09 February 2021
Achilles Tendon of Personal Data Protection: Staff Files
Keeping staff files is an obligation regulated in the Labor Law and administrative fines are determined for the breach of this obligation. However, the content of the staff files is not arranged in a consolidated or strictly specified in a numerus clausus manner under the relevant legislation. Therefore, in habitual human resources practices, the content of the staff files is kept as wide as possible. This habit originating from practice has various drawbacks and risks with respect to the Personal Data Protection Law ("KVK").
Employee Consent in Data Processing
Within the scope of the principles under the KVK, personal data pertaining to the employees may be processed without the consent of the data subject if it is processed for "establishing and maintaining a contract" or "within the framework of the legitimate interests of the data controller". Rightfully, many workplaces obtain the explicit consent of employees for any personal data processed.
However, as per the principle of data minimization, even if explicit consent has been obtained, personal data should be processed in a proportionate and compatible manner with its purpose. Documents and information containing personal data that exceed both the reasons for the data processing set out by the law and the purposes specified in the privacy notice shall entail a risk in the context of the KVK. It should be noted that data controllers must prove that each piece of personal data they process is processed in a proportionate manner for processing purposes.
Remain Protected: Less and Current Data
The simplest manner to mitigate data related risks is to not keep any data that is not mandatory with respect to the activities or legal obligations of the related organisation. In addition, it has been regulated under the KVK that the retained personal data needs to be current and correct. In this respect, it is important to determine the procedures regarding how often the employee data will be updated.
Key Point in Risk Reduction: Disposal
Since some data in the staff file will serve as evidence in case of any dispute with the employee, staff files pertaining to the respective employees are required to be kept for the duration of the employment relationship. After the termination of the employment relationship, certain data is required to be stored for a period of 5, 10 or 15 years as per tax, social security and occupational safety legislation, respectively. The implementation of periodic disposal processes should be evaluated for data other than these.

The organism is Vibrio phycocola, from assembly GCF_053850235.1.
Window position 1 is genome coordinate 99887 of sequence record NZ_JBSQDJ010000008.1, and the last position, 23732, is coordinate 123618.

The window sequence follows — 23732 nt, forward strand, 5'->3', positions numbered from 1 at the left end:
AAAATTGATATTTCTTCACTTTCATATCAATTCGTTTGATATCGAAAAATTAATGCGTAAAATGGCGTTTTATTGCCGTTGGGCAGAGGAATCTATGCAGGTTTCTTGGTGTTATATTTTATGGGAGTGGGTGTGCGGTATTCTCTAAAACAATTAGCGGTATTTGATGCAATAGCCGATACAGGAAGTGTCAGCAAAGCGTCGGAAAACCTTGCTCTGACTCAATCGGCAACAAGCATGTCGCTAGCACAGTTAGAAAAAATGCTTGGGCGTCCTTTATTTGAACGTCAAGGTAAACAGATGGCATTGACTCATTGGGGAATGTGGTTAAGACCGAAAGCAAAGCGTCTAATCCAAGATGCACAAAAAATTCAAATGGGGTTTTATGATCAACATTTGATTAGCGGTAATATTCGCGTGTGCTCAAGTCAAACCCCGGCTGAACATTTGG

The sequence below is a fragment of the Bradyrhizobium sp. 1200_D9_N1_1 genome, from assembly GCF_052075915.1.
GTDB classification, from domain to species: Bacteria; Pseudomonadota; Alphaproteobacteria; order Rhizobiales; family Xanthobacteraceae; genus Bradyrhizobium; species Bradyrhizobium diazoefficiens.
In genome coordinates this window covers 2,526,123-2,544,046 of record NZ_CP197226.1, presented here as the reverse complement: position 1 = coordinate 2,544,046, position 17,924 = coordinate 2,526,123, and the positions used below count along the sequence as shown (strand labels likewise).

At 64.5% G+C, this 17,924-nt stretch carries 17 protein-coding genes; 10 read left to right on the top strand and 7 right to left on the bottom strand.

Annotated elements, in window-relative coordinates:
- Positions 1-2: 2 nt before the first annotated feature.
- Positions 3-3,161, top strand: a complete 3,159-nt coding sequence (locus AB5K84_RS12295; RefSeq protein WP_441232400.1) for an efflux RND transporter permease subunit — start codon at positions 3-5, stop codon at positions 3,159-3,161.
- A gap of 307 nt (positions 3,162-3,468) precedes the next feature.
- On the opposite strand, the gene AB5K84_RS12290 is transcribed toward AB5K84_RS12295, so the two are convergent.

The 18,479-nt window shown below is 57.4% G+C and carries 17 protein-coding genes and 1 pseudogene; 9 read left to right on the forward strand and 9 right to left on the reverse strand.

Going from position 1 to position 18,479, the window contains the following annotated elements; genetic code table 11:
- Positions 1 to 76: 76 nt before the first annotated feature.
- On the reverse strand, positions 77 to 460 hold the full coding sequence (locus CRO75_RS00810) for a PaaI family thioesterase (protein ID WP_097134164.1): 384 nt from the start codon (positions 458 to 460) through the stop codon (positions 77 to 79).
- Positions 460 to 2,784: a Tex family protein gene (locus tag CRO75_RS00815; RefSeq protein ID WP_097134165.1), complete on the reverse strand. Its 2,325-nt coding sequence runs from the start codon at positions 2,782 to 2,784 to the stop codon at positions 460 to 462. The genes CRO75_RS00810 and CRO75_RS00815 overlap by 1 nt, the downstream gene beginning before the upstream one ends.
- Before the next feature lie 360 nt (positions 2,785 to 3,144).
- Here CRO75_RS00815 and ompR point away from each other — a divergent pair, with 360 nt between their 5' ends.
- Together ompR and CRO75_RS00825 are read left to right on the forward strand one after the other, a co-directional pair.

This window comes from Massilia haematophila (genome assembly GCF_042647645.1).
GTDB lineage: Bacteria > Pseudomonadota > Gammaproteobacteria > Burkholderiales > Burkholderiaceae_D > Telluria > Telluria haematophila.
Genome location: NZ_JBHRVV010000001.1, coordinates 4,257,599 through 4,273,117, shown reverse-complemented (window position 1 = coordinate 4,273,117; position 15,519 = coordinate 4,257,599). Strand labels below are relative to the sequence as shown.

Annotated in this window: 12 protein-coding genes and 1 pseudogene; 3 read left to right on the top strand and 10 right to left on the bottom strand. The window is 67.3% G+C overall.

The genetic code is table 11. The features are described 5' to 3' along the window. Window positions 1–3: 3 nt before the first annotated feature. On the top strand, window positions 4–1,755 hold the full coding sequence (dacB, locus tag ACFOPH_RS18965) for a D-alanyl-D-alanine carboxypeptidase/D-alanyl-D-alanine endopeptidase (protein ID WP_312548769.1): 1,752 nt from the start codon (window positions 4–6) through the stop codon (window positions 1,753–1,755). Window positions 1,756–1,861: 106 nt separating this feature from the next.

The care shown in terms of the data obtained after the employment relationship established should also be shown in the recruitment processes. Since there is no employment relationship between the parties in the recruitment process, personal data may only be processed with the consent of the candidates. In this regard, the process of disposal of personal data obtained in the recruitment process such as résumés and interview forms should be kept for a relatively short period of time. If a database is to be created for the purpose of use in future recruitment processes, the candidate must be informed, and explicit consent must be acquired.
Responsibility of Human Resources Professionals
The KVK regulates that the data controller shall be subject to administrative sanctions if personal data is processed in an incompliant manner. However, an employer may claim compensation from employees who process data in manner which constitutes a breach of their legal responsibilities. In addition, imprisonment up to 8 years has been stipulated under the Turkish Criminal Code for actions which constitute unlawful obtaining, recording and sharing of personal data.
Developing personal data processing principles and policies in consideration of human resources practices is vital for both human resources professionals and employers. It is possible to significantly reduce legal and criminal liabilities by decreasing the scope of staff files, collecting personal data in a compliant manner, providing clarifications to data subjects, obtaining explicit consents when necessary and setting policies for periodic disposal of the personal data.